A Prison of Their Own Making

A few years ago, riding from somewhere to somewhere else, Mike and I spent the night in Deer Lodge Montana. Riding into town at dusk, we turned a corner and saw what appeared to be a castle. A closer look revealed barbed wire and sentry turrets. This imposing structure was the old Montana State Prison, originally opened in 1871 and overcrowded nearly from day one, it was the site of deplorable conditions, riots, and the occasional humorous story.

The prisoners happily vacated the these antiquated digs and moved in to a modern prison in 1979. New inmates began showing up shortly afterward, although in this case their stays were short and they paid to get in. Mike and I joined these ranks today by walking in the front door and plunking down $9 apiece (with AAA discount!) to enjoy an afternoon with old cars and iron bars.

This prison complex has a much different feel to it than Alcatraz (one of the few other prison museums we’ve visited). Because Alcatraz was left derelict for many years, it has a feeling of separation from its time as a prison. The Old Montana State Prison doesn’t have that softening of years and layering of other experiences. It went directly from being a prison to being a museum with very little “restoration” done. There is peeling paint hanging from ceilings, the sound of dripping water greets your entry into the basement showers and the cold is bitter even though summer sun is warm outside, rust runs down brick like dried blood, voices echo through hallways, and solid steel doors can still swing shut on dark cells with a touch (thankfully locks have been disabled).

Memorada are push-pinned to the walls of offices where eye-ease-green phones and original log books sit on scarred government-issue desks.

This was not a good place to be. Even in its final years and after reforms the place was always either too cold or too hot, unsafe for inmates and jailers alike, and generally a miserable spot to spend time.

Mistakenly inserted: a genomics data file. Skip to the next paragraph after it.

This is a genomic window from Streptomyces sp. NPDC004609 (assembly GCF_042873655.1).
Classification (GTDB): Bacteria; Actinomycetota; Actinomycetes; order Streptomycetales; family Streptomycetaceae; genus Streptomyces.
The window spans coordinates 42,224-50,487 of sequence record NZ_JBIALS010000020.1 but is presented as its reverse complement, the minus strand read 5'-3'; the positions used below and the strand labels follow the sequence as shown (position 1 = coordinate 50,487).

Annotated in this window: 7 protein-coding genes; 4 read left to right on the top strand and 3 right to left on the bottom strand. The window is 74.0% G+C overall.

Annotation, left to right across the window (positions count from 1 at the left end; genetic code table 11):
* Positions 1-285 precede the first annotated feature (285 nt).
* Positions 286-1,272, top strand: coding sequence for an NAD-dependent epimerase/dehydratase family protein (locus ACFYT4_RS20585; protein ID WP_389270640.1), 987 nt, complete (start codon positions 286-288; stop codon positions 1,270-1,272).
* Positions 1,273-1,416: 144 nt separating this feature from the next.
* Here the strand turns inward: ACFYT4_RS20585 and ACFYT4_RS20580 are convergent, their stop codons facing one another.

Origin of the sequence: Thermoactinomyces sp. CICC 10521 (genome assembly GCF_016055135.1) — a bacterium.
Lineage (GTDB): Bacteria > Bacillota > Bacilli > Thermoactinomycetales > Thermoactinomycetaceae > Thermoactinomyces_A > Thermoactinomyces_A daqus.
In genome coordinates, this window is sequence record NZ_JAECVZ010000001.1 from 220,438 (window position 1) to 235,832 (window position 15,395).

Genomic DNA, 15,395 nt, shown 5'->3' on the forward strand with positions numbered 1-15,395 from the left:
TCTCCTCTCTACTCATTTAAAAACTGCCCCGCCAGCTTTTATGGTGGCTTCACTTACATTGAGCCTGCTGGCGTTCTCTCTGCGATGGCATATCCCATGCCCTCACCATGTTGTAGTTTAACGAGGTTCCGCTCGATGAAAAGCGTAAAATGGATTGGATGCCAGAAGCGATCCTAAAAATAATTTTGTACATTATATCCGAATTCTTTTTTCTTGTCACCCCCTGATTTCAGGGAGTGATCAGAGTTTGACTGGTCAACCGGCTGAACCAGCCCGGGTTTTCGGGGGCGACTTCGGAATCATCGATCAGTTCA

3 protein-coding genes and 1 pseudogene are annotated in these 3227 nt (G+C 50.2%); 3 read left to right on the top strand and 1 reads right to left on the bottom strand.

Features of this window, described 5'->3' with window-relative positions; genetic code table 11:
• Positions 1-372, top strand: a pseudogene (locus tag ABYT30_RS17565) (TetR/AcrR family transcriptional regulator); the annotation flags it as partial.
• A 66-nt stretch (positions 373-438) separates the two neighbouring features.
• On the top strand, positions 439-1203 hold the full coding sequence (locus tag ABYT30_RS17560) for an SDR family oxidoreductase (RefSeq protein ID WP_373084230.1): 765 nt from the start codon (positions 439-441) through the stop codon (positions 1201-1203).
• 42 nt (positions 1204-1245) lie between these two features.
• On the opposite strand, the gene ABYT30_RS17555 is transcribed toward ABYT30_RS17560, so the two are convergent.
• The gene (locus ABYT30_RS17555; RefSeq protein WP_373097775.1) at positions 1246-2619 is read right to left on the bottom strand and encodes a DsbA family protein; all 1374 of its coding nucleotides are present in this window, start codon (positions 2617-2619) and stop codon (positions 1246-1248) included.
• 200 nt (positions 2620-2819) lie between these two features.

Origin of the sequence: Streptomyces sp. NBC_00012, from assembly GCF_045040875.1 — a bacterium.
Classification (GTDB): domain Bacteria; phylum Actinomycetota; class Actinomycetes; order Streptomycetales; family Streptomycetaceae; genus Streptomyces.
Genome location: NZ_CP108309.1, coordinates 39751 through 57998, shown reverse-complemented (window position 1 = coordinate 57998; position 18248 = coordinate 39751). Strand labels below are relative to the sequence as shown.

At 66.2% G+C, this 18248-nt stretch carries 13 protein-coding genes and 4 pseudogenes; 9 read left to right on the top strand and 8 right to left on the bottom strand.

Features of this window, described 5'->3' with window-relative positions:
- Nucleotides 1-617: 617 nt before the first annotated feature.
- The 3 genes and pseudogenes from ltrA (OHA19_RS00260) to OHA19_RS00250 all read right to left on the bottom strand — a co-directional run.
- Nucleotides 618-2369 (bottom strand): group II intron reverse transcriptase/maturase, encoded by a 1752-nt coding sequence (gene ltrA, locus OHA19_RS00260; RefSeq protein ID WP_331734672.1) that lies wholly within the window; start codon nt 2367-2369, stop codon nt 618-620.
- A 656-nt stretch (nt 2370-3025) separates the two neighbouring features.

Although not exactly the perfect place to bring the kids on a sunny summer afternoon, if they’re old enough and thoughtful enough to comprehend what is being presented, it could be something the entire family remembers for many years.

In the end, Mike and I were left wondering how the heck anyone could have stayed sane working or living here, and how in the world any of the prisoners could have even considered re-offending once they got out.


This must be the place! Although the prison is the main draw, the auto museum is unexpectedly massive and worth at least 2 or 3 hours alone, it’s tough to fit everything here into one day.


Pain with a view in the infirmary. Between May and November 1873, the overworked doctor reported 67 illnesses in a population of 21 inmates.


Chain links and cement shoes. Guards knew the poorly built prison wasn’t escape proof, so when a prisoner was a flight risk, he was issued a pair of shoes with cement soles in place of rubber. The extra 20 lbs per foot was insurance against climbing the chain link and rock defenses.


Shivering, cold and damp, looking out on a warm and sunny afternoon through these bars must have been near torture for the inmates.


The End Came at 4. 1959 log showing a hasty note scribbled by the guard as the prison began to riot. 3 deaths and 36 hours later, the National Guard regained control.


In 1893 prisoner workers replaced the original wood walls with these stone ramparts, it would seem a strange thing to build reinforcements to your own prison.


Perspective is everything. Sometimes it’s better to be on the outside looking in.


Women prisoners were also housed here, next to their male counterparts until 1902 when they received their own cold and cramped barracks that lacked even basic plumbing.


The jailer’s view. Looking out from the sentryway through one of the view ports into the prison theater. This walkway was like a tunnel, with water weeping from the walls and entering an open drain by the guards’ feet.


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